Sep 242003

Friedrich von Blowhard is on about story structure:

My son loves to watch Stuart Little 2; consequently, I have listened to this film a large number of times while out doing errands. Hearing the movie all the way through repeatedly, it finally dawned on me that its basic story structure is broken up into four roughly equal parts:

Part I — Introduction to our hero/heroines inner, emotional problem

Part II — Introduction to our hero/heroine’s outer, practical problem and the explanation of the link between it and the inner problem

Part III — First round of engaging the practical problem

Part IV — Second round of confrontation with practical problem, culminating in ultimate success or failure

Friedrich applies this to The Great Gatsby and amusingly concludes that it is really a noir, which, considered from a certain angle, it is.

Let’s take Friedrich’s notion out for a spin with one of my favorite novels, Henry James’s The Portrait of a Lady.

Part I — Isabel Archer sails from America to England to visit her cousins, the Touchetts. She is young, beautiful, clever, proud, naive, and single. She begins poor, but James provides her with a fortune, in his usual way, to allow her maximal freedom of action, or to put it differently, enough rope to hang herself. Isabel resolves to tour Europe to gain an education.

Part II — She is also touring Europe to find a husband. Suitors present themselves. First is Lord Warburton, who, being handsome, kind, well-spoken, titled, and immensely rich, clearly won’t do.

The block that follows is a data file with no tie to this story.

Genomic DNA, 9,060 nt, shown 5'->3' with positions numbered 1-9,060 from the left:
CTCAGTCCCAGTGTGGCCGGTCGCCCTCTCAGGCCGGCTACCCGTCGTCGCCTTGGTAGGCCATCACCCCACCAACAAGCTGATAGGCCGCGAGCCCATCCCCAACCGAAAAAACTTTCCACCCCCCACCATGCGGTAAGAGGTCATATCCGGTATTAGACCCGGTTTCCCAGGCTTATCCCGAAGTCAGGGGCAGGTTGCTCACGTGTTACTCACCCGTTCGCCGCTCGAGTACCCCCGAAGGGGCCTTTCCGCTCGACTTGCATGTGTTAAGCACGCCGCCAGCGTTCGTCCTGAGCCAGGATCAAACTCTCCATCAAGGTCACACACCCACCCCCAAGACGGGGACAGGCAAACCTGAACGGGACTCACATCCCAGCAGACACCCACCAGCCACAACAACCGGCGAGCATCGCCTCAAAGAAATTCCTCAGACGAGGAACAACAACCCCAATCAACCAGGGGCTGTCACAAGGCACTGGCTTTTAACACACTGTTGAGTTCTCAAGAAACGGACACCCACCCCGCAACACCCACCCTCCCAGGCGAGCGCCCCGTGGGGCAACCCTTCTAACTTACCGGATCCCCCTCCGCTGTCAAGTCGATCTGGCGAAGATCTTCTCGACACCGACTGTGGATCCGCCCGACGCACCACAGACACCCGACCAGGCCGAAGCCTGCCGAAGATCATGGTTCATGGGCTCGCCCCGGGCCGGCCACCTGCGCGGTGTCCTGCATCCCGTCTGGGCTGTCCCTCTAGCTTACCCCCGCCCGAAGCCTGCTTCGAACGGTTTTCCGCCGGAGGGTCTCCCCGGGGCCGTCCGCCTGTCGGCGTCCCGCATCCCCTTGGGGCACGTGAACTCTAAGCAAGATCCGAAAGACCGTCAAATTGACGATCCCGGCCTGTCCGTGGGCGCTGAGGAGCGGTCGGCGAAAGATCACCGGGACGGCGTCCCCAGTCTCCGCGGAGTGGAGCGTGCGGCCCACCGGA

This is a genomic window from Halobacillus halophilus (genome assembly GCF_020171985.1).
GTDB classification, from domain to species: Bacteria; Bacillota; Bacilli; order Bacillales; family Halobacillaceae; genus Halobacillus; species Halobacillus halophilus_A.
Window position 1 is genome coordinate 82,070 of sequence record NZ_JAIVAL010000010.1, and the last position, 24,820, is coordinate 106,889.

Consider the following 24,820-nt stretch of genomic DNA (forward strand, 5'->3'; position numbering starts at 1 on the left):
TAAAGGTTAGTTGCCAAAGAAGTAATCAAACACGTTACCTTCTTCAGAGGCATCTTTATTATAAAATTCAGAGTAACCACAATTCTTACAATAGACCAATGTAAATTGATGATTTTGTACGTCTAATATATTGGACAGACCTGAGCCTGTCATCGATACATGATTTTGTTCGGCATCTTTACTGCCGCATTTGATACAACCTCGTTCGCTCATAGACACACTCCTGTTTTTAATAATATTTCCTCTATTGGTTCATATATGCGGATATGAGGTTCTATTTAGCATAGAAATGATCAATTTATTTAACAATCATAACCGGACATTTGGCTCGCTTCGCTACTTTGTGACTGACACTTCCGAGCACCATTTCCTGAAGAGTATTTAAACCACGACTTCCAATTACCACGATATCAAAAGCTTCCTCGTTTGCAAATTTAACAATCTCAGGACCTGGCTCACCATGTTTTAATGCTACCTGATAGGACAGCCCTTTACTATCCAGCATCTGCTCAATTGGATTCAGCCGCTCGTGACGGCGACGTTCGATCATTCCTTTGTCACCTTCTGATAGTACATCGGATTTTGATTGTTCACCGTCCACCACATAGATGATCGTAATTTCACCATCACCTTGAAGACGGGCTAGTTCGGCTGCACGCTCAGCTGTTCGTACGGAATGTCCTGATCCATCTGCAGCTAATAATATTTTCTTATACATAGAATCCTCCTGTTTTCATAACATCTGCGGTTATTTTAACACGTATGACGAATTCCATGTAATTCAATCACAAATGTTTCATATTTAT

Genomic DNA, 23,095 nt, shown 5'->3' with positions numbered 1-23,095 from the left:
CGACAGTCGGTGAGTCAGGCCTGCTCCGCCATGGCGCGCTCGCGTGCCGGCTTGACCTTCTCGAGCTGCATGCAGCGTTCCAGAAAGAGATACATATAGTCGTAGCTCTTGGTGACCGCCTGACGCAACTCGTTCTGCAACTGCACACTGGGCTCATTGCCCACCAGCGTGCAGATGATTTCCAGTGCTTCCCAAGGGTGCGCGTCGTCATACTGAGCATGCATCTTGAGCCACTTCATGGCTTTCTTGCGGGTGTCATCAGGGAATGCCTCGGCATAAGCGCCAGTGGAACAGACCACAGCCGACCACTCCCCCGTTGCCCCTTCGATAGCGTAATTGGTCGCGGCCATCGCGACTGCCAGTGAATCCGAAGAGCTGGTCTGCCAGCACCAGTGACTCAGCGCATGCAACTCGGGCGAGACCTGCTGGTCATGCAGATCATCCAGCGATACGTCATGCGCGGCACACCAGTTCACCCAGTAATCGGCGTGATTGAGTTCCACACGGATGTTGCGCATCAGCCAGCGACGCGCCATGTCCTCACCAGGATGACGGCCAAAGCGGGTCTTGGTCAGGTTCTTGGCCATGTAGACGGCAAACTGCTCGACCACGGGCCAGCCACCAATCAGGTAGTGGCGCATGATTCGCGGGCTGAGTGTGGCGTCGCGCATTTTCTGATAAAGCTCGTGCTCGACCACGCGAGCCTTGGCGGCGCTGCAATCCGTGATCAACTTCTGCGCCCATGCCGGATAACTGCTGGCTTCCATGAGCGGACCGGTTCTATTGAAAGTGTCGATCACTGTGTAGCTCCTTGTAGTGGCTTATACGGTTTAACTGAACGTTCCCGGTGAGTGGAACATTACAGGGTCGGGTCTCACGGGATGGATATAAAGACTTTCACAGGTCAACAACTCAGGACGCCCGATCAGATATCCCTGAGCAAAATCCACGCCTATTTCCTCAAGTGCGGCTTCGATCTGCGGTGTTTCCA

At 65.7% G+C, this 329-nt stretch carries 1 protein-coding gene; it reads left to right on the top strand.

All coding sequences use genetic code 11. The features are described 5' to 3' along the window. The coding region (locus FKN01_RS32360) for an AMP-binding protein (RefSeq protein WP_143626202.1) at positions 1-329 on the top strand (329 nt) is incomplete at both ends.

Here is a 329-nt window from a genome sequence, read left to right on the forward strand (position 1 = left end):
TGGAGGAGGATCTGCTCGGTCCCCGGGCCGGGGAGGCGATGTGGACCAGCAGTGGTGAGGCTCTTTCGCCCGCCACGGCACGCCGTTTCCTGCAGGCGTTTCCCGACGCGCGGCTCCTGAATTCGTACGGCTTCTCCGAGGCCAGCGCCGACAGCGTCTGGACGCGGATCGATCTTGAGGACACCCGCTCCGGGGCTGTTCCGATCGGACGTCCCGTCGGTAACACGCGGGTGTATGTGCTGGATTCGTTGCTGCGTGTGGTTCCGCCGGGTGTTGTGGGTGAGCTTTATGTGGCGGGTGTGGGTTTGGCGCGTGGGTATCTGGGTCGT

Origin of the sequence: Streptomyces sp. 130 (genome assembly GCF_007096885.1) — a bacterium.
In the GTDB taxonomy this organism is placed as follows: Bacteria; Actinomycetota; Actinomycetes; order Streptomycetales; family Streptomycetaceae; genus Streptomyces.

Part III — Next up is the young American magnate, Caspar Goodwood. Isabel, who by this time has fallen under the spell of the arch-European Madame Merle, refuses Goodwood because he is too good, too wooden, and just altogether too American. Instead she marries Madame Merle’s choice, the evil gold-digging aesthete Gilbert Osmond.

Part IV — Isabel realizes her error, which it is too late to correct, for super-subtle Jamesian reasons to which I cannot do justice in a sentence and to which James, in truth, doesn’t do justice in the novel either.

Well, it works, I guess. Yet it is too vague to satisfy. Friedrich deals in themes, when what we really need is a classification of plots.

Surely there are several plots even if there is only one theme. The Seven Plots (or however many there are, maybe fewer, certainly no more) is one of the desperately needed books that may never be written, along with Albert Goldman’s proposed Encyclopedia of Musical Plagiarism. One of the seven, I am sure, is the hourglass plot, in which two characters begin high and low, cross in the middle, like an hourglass, and swap positions at the end. Martin Amis, for one, can write nothing else. Success is quintessentially hourglass; and Money and The Information both rely heavily on hourglass elements.